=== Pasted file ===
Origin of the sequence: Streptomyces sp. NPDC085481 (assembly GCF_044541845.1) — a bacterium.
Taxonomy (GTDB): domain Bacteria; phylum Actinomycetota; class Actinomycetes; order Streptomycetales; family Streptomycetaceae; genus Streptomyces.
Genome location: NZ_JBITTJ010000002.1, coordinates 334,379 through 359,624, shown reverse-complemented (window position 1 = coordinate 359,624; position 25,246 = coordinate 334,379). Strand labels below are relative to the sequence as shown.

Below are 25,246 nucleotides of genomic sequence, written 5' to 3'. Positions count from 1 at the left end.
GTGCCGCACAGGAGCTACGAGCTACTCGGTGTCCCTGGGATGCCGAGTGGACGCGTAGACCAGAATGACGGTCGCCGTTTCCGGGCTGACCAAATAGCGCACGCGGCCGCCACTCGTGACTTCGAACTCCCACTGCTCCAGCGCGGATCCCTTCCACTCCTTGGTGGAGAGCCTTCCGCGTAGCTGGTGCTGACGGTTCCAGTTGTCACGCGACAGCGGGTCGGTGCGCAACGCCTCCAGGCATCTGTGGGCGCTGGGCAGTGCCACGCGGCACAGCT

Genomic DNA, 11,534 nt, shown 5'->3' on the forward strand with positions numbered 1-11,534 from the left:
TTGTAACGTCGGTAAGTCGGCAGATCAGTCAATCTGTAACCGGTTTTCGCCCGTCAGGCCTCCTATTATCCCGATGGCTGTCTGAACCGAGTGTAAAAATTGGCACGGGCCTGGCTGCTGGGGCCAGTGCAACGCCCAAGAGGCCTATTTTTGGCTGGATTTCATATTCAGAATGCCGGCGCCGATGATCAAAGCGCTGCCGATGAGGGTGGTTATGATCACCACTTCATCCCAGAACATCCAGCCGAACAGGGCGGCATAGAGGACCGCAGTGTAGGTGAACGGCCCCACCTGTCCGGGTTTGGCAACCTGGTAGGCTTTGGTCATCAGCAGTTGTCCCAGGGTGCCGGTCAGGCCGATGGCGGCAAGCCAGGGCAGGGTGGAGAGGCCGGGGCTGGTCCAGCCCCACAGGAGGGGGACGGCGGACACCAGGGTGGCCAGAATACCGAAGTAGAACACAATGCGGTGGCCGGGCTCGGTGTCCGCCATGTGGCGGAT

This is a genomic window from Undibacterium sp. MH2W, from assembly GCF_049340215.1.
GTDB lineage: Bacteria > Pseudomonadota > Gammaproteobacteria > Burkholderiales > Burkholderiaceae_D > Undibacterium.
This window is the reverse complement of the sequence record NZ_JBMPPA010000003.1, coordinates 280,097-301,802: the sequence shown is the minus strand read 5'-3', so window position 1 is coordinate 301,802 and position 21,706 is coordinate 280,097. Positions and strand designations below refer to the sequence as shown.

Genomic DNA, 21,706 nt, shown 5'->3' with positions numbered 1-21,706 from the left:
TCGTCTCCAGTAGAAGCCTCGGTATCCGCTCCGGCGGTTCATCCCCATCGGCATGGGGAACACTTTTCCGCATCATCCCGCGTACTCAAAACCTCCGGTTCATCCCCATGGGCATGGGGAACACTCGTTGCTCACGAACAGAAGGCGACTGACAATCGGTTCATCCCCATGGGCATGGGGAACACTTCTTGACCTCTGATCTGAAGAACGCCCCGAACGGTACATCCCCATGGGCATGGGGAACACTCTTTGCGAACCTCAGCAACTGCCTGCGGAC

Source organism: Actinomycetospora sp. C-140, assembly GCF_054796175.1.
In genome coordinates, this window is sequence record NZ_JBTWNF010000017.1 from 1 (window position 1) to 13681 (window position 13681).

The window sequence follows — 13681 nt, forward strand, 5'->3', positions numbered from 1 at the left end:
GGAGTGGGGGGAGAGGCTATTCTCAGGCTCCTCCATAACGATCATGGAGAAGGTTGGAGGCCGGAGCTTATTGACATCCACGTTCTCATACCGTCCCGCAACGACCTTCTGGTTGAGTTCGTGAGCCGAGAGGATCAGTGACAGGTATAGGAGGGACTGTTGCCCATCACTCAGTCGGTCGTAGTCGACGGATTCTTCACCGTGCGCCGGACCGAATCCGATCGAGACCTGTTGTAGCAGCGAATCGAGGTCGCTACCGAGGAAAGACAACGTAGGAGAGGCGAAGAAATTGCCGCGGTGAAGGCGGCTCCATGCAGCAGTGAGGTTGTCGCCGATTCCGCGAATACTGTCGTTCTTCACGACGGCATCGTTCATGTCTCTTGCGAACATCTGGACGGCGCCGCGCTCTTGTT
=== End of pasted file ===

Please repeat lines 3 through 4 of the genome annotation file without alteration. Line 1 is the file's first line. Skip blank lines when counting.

Genome location: NZ_JBITTJ010000002.1, coordinates 334,379 through 359,624, shown reverse-complemented (window position 1 = coordinate 359,624; position 25,246 = coordinate 334,379). Strand labels below are relative to the sequence as shown.

Below are 25,246 nucleotides of genomic sequence, written 5' to 3'. Positions count from 1 at the left end.